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The initiation of most cytotoxic immune responses requires MHC class I-restricted presentation of internalized antigens to CD8(+) T lymphocytes, a process called cross-presentation. In dendritic cells (DC), the only antigen-presenting cells that activate naive T cells, cross-presentation is particularly efficient after internalization of opsonized antigens(More)
Major histocompatibility complex class II antigen presentation requires the participation of lysosomal proteases in two convergent processes. First, the antigens endocytosed by the antigen-presenting cells must be broken down into antigenic peptides. Second, class II molecules are synthesized with their peptide-binding site blocked by invariant chain (Ii),(More)
The p41 splice variant of major histocompatibility complex (MHC) class II-associated invariant chain (Ii) contains a 65 aa segment that binds to the active site of cathepsin L (CatL), a lysosomal cysteine protease involved in MHC class II-restricted antigen presentation. This segment is absent from the predominant form of Ii, p31. Here we document the in(More)
We have analyzed the intracellular degradation of an immune complex after its FcgammaR-mediated uptake in antigen-presenting cells (APC). Mice that lack the cathepsins (Cat) S, L, B and D allowed us to assess the direct contribution of these individual proteases to the processing events observed. CatS and CatB mediate the bulk of degradation of the(More)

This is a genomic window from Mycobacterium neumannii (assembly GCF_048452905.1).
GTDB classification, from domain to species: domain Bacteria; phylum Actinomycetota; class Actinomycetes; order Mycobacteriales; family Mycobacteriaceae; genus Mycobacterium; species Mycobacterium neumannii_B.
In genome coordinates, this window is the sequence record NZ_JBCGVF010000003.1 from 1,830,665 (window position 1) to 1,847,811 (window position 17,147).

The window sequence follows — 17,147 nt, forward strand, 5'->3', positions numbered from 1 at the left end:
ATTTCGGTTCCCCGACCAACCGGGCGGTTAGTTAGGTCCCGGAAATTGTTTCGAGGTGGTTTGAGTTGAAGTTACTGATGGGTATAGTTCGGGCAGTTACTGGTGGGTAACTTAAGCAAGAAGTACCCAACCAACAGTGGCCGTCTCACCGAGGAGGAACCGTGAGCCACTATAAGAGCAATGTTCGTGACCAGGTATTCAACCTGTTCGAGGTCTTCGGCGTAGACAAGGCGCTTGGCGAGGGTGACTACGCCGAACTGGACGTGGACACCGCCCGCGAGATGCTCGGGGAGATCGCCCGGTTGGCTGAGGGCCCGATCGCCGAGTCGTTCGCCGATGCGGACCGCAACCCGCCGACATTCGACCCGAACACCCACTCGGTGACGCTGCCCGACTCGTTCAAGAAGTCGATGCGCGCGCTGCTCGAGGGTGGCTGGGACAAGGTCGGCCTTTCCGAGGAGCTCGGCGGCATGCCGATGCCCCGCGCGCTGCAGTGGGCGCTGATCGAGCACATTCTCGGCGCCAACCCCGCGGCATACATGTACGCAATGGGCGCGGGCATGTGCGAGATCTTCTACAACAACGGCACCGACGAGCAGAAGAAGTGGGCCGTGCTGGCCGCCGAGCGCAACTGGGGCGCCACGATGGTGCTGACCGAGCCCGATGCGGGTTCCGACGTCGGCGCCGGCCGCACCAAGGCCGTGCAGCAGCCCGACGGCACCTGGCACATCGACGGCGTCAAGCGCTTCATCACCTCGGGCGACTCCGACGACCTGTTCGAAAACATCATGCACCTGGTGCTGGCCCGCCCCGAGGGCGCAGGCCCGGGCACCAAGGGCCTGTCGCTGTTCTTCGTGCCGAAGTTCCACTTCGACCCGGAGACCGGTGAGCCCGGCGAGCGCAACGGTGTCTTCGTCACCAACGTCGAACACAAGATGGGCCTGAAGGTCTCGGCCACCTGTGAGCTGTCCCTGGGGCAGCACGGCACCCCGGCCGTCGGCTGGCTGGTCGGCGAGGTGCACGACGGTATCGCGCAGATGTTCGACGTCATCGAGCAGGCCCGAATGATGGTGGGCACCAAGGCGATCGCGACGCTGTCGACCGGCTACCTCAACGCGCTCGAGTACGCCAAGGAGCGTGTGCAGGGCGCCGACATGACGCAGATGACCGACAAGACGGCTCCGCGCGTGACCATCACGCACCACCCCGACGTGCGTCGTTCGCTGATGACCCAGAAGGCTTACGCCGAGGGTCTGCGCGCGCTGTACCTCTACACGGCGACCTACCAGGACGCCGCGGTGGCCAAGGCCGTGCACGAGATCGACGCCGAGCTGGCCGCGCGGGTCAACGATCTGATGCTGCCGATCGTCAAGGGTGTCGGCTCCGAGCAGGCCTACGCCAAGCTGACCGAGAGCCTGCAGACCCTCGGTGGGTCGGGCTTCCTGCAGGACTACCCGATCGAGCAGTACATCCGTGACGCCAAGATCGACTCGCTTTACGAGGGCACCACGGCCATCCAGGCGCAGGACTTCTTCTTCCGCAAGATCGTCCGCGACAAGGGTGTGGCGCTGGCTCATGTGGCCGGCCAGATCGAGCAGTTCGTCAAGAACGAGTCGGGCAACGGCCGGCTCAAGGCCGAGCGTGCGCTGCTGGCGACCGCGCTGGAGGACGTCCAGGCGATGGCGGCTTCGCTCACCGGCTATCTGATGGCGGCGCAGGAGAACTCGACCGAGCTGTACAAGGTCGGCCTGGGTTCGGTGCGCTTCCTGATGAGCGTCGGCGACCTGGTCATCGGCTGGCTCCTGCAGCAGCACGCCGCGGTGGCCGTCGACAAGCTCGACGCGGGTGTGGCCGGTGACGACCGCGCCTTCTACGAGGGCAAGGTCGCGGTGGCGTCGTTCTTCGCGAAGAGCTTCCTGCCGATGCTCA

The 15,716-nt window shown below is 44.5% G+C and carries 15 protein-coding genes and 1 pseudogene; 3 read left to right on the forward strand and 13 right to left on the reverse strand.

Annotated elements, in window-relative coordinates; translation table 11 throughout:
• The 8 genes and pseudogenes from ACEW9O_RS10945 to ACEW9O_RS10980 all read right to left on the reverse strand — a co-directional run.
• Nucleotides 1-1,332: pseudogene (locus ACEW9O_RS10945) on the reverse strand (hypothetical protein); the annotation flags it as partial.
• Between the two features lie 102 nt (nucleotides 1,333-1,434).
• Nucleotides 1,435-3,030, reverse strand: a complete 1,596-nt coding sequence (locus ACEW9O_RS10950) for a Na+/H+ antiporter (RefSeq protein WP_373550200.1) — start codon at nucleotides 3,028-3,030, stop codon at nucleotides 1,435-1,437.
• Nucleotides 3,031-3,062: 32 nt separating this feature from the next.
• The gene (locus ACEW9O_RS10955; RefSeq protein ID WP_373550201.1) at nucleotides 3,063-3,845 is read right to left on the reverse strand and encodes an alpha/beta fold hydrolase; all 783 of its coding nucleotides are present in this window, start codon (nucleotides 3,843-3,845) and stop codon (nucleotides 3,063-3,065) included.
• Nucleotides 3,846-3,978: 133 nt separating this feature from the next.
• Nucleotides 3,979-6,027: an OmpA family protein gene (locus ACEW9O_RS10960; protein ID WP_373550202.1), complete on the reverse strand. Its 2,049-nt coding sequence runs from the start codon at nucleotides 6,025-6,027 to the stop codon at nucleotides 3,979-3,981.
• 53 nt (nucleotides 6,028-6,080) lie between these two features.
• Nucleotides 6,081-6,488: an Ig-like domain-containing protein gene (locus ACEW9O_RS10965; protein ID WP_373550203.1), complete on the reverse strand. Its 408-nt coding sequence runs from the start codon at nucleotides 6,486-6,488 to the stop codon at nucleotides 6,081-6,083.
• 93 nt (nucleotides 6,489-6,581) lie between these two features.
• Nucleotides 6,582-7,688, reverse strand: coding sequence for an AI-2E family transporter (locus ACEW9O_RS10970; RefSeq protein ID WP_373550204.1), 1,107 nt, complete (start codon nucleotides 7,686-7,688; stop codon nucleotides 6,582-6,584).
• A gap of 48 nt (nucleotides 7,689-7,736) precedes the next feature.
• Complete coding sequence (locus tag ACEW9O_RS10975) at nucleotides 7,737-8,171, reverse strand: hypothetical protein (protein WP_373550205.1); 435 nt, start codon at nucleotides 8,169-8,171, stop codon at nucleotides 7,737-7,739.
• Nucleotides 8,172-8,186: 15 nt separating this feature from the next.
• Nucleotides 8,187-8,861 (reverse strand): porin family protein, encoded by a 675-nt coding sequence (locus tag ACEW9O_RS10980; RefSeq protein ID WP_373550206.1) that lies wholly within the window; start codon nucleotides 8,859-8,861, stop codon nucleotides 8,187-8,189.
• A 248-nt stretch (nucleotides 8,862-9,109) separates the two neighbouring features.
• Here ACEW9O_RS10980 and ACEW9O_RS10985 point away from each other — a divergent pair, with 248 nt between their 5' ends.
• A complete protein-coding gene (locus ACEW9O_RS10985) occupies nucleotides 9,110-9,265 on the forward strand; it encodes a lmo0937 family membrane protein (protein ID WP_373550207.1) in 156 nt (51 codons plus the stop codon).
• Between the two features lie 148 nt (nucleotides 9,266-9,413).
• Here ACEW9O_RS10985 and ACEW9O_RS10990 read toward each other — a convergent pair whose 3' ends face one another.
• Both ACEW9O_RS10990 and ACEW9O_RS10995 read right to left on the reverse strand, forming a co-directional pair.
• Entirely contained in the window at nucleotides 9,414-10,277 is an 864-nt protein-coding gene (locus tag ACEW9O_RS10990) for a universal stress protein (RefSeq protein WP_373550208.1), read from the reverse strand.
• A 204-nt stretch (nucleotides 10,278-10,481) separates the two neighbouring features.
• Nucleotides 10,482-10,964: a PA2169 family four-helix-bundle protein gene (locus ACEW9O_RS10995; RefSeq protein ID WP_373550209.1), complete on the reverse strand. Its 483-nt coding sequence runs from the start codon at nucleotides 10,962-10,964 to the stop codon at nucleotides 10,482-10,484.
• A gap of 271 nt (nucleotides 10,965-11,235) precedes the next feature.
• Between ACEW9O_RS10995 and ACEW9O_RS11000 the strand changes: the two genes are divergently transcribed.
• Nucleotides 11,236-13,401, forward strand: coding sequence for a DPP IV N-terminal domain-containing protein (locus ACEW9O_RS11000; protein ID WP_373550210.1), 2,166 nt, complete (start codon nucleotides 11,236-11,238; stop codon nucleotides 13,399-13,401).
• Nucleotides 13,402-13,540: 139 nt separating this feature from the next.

NK1.1(+) T cells develop and function through interactions with cell surface CD1 complexes. In I-A(b) mice lacking the invariant chain (Ii) processing enzyme, cathepsin S, NK1.1(+) T cell selection and function are impaired. In vitro, thymic dendritic cells (DCs) from cathepsin S(-/-) mice exhibit defective presentation of the CD1-restricted antigen,(More)
Although HLA-DQ8 has been implicated as a key determinant of genetic susceptibility to human type 1 diabetes, spontaneous diabetes has been observed in HLA-DQ8 transgenic mice that lack expression of murine MHC class II molecules (mII(-/-)) only when the potent costimulatory molecule, B7.1, is transgenically expressed on pancreatic beta cells. To study the(More)
The ability of B cells to produce high-affinity antibodies and to establish immunological memory in response to a wide range of pathogenic antigens is an essential part of the adaptive immune response. The initial step that triggers a humoral immune response involves the acquisition of antigens by B cells via their surface immunoglobulin, the B cell(More)
The ability of B lymphocytes to capture external antigens (Ag) and present them as peptide fragments, loaded on Major Histocompatibility complex (MHC) class II molecules, to CD4(+) T cells is a crucial part of the adaptive immune response. This allows T-B cooperation, a cellular communication that is required for B cells to develop into germinal centers(More)
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